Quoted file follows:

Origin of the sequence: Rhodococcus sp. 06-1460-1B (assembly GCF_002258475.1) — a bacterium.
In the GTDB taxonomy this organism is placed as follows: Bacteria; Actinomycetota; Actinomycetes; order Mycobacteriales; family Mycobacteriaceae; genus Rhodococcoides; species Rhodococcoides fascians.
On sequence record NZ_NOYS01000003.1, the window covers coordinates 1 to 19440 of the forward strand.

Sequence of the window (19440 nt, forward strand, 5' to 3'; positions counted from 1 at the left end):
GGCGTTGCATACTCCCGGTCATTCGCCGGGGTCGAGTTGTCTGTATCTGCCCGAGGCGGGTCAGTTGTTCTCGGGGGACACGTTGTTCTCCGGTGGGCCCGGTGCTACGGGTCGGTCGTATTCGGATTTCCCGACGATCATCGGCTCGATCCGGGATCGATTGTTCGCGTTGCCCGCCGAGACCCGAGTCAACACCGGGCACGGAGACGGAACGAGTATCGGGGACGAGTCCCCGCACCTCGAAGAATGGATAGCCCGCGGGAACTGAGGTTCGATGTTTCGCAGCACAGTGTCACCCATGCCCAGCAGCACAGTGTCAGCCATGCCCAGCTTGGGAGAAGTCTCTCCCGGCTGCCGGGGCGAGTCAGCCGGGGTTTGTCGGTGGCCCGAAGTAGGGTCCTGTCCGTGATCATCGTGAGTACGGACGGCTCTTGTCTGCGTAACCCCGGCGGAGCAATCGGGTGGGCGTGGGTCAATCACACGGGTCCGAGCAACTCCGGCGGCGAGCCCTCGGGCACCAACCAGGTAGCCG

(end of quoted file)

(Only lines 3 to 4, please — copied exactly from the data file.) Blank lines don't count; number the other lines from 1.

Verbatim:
On sequence record NZ_NOYS01000003.1, the window covers coordinates 1 to 19440 of the forward strand.

Sequence of the window (19440 nt, forward strand, 5' to 3'; positions counted from 1 at the left end):